Film review – Chi-Raq (Spike Lee, 2016)

Spike Lee’s latest satirical drama is based on Aristophanes’ Classical Greek comedy Lysistrata, in which women withhold sex from their husbands as a punishment for fighting in the Peloponnesian War. Anyone hoping for a faithful adaptation is probably unaware of Lee’s output, which consistently challenge the audience to think about black lives, making its release as timely as ever given the BFI’s Black Star season is currently in full swing.

To label the film as a satirical drama only tells the half of it, which strong elements of comedy and crime. However, it is the hip-hop musical storytelling method that could hamper this film’s accessibility to the wider audience. When the words aren’t being sung or rapped, they are spoken in rhyme or at the very least rhythmical.

If anyone chooses not to see Chi-raq because they don’t like hip-hop is going to miss out on an extremely powerful work of art. There is a heap of controversies surrounding the film, from the statistics that are listed through the opening to the name of the film itself, but the relevance to the current population of Chicago is clear. The phrase Chi-raq is a name given by members of the drill-rap community to a city that, due to the prevalence of gun and gang crime, has led to the death of more people than both the war in Iraq and the war in Afghanistan.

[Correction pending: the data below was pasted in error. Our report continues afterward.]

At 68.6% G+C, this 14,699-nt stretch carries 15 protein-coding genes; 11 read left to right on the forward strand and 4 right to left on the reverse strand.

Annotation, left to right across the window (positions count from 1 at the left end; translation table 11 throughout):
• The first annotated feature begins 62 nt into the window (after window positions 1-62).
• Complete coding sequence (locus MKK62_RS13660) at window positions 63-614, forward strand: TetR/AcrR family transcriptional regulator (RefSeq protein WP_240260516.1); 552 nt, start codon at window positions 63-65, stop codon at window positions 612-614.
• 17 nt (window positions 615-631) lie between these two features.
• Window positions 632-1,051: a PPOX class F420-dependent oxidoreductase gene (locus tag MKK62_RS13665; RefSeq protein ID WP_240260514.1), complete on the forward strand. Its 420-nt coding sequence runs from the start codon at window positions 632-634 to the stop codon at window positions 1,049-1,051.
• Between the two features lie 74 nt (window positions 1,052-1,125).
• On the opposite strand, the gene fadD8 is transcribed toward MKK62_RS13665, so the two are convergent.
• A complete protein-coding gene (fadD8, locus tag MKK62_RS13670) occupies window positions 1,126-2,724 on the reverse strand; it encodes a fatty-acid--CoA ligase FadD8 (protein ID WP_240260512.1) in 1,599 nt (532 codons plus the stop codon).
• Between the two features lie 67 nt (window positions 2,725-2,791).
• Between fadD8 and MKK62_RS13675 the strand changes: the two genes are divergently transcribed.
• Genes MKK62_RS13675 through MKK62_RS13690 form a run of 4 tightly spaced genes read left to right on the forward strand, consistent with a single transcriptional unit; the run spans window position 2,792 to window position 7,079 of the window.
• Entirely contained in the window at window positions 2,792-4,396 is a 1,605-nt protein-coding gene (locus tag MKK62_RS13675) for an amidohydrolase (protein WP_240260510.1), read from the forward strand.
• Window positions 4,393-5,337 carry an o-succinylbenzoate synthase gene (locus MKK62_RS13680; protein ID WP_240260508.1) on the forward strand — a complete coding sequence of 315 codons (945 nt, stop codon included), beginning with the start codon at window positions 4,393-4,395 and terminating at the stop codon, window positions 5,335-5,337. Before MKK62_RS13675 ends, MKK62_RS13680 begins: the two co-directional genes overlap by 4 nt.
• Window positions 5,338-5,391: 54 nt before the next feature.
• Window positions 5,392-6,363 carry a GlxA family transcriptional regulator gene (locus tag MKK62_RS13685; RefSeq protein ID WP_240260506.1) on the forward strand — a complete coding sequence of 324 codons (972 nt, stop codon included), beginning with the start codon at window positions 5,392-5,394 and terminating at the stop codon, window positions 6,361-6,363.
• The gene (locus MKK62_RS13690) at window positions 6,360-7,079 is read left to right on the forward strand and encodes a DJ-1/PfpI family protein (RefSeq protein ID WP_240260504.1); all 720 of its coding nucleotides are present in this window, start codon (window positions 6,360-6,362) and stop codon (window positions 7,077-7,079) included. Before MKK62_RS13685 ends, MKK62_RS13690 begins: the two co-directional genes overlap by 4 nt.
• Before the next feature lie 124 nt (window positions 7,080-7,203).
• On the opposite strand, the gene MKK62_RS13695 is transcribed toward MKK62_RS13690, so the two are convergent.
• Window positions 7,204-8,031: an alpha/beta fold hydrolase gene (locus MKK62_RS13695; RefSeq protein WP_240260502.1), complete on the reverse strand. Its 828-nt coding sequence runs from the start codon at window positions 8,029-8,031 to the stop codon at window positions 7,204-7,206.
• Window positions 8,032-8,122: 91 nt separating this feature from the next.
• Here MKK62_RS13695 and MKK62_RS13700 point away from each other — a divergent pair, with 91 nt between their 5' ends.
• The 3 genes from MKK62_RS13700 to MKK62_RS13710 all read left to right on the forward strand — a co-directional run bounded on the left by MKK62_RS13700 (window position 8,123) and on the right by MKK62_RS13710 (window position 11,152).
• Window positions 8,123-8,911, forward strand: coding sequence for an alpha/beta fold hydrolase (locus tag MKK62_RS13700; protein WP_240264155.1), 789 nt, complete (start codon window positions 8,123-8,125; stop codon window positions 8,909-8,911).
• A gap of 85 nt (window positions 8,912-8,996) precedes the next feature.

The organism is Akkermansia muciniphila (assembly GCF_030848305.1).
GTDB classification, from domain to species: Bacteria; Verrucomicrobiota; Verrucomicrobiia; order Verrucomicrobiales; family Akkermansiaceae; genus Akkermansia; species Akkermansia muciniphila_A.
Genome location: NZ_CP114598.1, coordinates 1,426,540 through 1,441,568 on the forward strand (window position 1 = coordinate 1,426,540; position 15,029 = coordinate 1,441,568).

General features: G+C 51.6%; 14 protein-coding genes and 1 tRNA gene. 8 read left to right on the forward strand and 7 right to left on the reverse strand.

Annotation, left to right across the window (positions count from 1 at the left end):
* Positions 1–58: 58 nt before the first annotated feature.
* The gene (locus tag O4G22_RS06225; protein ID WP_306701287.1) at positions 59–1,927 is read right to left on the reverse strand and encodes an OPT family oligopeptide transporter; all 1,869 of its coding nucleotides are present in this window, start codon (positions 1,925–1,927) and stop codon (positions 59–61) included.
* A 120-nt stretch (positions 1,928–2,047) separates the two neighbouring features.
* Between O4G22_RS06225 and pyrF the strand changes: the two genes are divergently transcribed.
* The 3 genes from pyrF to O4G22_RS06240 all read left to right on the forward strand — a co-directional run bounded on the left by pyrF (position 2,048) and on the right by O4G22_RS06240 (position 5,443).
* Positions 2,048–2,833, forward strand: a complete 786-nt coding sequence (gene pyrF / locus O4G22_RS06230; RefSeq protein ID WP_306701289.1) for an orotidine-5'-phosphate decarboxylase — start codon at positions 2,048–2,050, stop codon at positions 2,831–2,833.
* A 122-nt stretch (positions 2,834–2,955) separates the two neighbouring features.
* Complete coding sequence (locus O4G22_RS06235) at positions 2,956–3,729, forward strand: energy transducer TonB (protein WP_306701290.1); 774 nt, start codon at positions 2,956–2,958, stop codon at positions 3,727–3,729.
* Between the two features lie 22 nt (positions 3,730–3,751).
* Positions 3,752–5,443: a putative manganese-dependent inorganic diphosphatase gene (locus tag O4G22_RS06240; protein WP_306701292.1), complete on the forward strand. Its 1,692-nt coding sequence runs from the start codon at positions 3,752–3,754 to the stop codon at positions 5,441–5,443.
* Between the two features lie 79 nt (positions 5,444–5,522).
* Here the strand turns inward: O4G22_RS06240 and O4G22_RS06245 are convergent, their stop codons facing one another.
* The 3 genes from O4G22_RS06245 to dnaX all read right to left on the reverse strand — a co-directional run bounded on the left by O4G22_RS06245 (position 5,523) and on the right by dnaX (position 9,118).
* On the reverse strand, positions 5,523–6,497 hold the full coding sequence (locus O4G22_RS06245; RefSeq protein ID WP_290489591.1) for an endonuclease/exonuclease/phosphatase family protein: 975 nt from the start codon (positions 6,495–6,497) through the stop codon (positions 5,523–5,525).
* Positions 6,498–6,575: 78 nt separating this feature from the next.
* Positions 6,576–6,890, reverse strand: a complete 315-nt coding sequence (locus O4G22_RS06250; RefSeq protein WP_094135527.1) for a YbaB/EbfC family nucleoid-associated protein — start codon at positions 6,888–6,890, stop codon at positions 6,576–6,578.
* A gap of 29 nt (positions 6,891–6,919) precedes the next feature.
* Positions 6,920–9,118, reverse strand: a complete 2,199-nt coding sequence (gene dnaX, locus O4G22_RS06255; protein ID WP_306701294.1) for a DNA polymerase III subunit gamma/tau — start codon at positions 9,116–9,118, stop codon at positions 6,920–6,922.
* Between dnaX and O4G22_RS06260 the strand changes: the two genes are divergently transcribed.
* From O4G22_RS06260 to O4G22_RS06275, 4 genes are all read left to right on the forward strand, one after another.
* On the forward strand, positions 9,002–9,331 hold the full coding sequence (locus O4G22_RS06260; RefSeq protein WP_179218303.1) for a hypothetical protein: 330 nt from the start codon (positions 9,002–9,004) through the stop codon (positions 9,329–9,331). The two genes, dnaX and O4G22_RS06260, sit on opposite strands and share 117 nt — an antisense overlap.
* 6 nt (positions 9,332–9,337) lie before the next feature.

The most outspoken criticism of the film is from this very community, who are displeased with the use of the phrase in the name against a film that highly stylises what is happening in Chicago. Lee has responded to the backlash, stating “We need to focus on what’s important. The whole shit about the film’s title was a needless distraction… People didn’t have the understanding that satire does not belittle serious subject matter.”

It’s a fair point. The most important thing is that the film itself is brilliantly written and acted, with a standout turn from lead actress Teyonah Parris as Lysistrata, the woman leading the revolt against their horny and battle-ready partners.

If you like your musicals challenging, wrapped in the genre of hip-hop, and with a strong ensemble cast, then Chi-raq is a must.

Chi-raq is in cinemas now and is also available on VOD.

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